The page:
US3797261A - Single-stage fractionation of natural gas containing nitrogen - Google Patents

Single-stage fractionation of natural gas containing nitrogen Download PDF

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US3797261A
US3797261A US3797261DA US3797261A US 3797261 A US3797261 A US 3797261A US 3797261D A US3797261D A US 3797261DA US 3797261 A US3797261 A US 3797261A
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nitrogen
natural gas
fraction
distillation zone
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F Juncker
J Kranz
M Streich
H Tanz
G Vollrath
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Linde GmbH
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    • FMECHANICAL ENGINEERING; LIGHTING; HEATING; WEAPONS; BLASTING
    • F25REFRIGERATION OR COOLING; COMBINED HEATING AND REFRIGERATION SYSTEMS; HEAT PUMP SYSTEMS; MANUFACTURE OR STORAGE OF ICE; LIQUEFACTION SOLIDIFICATION OF GASES
    • F25JLIQUEFACTION, SOLIDIFICATION OR SEPARATION OF GASES OR GASEOUS OR LIQUEFIED GASEOUS MIXTURES BY PRESSURE AND COLD TREATMENT OR BY BRINGING THEM INTO THE SUPERCRITICAL STATE
    • F25J3/00Processes or apparatus for separating the constituents of gaseous or liquefied gaseous mixtures involving the use of liquefaction or solidification
    • F25J3/02Processes or apparatus for separating the constituents of gaseous or liquefied gaseous mixtures involving the use of liquefaction or solidification by rectification, i.e. by continuous interchange of heat and material between a vapour stream and a liquid stream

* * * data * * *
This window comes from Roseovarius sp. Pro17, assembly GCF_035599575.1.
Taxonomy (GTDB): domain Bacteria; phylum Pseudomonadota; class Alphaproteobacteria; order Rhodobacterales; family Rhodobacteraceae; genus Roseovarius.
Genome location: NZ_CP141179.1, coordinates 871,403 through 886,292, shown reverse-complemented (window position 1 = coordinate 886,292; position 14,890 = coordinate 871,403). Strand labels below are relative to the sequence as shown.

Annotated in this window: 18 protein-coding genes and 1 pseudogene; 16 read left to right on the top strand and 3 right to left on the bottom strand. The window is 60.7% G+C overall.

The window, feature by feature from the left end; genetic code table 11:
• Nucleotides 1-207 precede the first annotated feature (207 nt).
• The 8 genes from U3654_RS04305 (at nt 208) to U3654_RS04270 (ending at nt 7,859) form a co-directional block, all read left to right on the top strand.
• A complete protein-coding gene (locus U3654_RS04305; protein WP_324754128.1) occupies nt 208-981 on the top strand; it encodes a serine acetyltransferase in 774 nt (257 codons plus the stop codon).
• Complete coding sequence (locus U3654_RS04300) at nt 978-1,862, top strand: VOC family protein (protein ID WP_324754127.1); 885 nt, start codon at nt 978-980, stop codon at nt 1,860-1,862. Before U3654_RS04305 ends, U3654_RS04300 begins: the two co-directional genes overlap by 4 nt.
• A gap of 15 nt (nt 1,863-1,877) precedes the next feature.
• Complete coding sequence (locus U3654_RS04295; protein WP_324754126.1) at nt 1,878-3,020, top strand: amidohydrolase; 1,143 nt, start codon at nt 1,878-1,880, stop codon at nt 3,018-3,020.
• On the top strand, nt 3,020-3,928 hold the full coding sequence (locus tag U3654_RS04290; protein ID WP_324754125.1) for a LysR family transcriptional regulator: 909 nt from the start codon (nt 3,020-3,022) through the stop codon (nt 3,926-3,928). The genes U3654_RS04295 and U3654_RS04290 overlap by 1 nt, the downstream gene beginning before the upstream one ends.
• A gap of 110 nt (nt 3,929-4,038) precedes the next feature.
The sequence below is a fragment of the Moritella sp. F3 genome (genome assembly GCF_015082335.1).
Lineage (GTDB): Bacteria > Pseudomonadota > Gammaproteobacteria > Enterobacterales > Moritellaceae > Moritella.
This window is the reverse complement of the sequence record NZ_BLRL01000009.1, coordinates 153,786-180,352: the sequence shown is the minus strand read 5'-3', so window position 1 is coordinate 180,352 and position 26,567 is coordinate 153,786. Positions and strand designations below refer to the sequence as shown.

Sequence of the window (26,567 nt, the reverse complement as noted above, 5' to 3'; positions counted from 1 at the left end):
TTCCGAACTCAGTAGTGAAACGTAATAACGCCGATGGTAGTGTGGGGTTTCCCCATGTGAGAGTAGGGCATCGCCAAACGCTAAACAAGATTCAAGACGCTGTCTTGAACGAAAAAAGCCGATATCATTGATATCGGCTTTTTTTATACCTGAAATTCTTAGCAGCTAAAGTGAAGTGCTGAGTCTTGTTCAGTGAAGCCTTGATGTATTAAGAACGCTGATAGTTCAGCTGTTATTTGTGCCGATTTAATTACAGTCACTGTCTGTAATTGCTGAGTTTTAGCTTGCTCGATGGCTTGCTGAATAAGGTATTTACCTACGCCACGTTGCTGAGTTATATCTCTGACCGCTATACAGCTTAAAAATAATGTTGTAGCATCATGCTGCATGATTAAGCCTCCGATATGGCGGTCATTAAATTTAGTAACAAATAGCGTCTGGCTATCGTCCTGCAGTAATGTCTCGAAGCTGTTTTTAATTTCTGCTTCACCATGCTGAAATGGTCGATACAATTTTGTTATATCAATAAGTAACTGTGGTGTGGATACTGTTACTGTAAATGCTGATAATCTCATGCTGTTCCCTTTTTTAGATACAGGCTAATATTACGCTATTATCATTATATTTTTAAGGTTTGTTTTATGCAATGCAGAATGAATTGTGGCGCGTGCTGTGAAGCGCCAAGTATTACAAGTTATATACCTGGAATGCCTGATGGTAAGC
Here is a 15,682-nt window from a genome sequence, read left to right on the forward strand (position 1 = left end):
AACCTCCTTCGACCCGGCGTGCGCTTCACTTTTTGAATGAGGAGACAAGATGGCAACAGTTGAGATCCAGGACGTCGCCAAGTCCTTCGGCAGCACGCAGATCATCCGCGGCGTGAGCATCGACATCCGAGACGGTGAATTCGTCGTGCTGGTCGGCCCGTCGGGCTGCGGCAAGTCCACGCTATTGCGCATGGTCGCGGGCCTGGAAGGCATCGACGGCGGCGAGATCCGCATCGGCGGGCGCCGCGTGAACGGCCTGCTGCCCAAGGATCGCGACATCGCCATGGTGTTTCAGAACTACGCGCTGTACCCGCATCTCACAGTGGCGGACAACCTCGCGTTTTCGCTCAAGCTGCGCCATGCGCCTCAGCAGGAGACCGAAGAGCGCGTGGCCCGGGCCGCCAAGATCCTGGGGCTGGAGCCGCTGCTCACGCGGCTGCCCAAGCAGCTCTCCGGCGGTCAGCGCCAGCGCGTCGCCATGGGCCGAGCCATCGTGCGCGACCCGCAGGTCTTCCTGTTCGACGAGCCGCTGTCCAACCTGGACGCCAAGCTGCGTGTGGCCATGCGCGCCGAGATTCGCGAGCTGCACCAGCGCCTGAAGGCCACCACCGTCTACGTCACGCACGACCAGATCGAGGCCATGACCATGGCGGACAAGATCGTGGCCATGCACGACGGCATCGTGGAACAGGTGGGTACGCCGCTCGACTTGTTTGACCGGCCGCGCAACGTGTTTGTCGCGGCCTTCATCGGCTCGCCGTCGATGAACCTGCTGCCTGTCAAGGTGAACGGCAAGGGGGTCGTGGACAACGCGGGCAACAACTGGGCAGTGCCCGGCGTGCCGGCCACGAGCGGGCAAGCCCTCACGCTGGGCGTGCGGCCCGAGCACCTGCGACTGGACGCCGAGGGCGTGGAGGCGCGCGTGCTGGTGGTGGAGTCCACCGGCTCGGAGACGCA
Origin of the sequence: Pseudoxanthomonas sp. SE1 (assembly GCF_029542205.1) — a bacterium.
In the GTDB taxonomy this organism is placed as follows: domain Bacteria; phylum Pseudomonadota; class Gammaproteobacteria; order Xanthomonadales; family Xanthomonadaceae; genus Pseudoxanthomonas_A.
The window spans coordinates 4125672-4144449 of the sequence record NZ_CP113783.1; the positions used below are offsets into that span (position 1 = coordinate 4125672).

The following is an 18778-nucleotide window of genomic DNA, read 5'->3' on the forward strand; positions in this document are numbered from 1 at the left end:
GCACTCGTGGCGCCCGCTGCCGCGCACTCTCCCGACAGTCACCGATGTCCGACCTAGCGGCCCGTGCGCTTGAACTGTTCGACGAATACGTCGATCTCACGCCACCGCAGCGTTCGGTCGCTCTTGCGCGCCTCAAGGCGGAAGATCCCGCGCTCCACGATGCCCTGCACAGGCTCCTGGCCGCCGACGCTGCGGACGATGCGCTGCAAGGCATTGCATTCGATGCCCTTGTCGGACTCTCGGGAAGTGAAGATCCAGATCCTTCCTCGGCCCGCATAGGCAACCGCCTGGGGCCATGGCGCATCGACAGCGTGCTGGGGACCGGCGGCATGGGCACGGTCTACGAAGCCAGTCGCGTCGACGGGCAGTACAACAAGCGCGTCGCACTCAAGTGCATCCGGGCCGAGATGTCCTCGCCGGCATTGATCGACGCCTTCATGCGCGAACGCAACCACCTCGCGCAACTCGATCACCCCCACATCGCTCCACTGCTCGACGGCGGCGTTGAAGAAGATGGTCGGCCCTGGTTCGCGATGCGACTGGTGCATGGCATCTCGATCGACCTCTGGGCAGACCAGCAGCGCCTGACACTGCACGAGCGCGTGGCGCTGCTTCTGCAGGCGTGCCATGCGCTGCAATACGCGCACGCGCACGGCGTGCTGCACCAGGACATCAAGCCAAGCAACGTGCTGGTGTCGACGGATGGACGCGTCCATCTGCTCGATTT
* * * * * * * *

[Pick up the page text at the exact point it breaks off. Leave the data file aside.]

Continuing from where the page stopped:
• F25J3/0228Processes or apparatus for separating the constituents of gaseous or liquefied gaseous mixtures involving the use of liquefaction or solidification by rectification, i.e. by continuous interchange of heat and material between a vapour stream and a liquid stream characterised by the separated product stream
    • F25J3/028Processes or apparatus for separating the constituents of gaseous or liquefied gaseous mixtures involving the use of liquefaction or solidification by rectification, i.e. by continuous interchange of heat and material between a vapour stream and a liquid stream characterised by the separated product stream separation of noble gases
    • F25J3/029Processes or apparatus for separating the constituents of gaseous or liquefied gaseous mixtures involving the use of liquefaction or solidification by rectification, i.e. by continuous interchange of heat and material between a vapour stream and a liquid stream characterised by the separated product stream separation of noble gases of helium
    • CCHEMISTRY; METALLURGY
    • C07ORGANIC CHEMISTRY
    • C07CACYCLIC OR CARBOCYCLIC COMPOUNDS
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    • C07C7/04Purification; Separation; Use of additives by distillation
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    • F25JLIQUEFACTION, SOLIDIFICATION OR SEPARATION OF GASES OR GASEOUS OR LIQUEFIED GASEOUS MIXTURES BY PRESSURE AND COLD TREATMENT OR BY BRINGING THEM INTO THE SUPERCRITICAL STATE
    • F25J3/00Processes or apparatus for separating the constituents of gaseous or liquefied gaseous mixtures involving the use of liquefaction or solidification
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    • F25J3/0209Natural gas or substitute natural gas
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    • F25J3/00Processes or apparatus for separating the constituents of gaseous or liquefied gaseous mixtures involving the use of liquefaction or solidification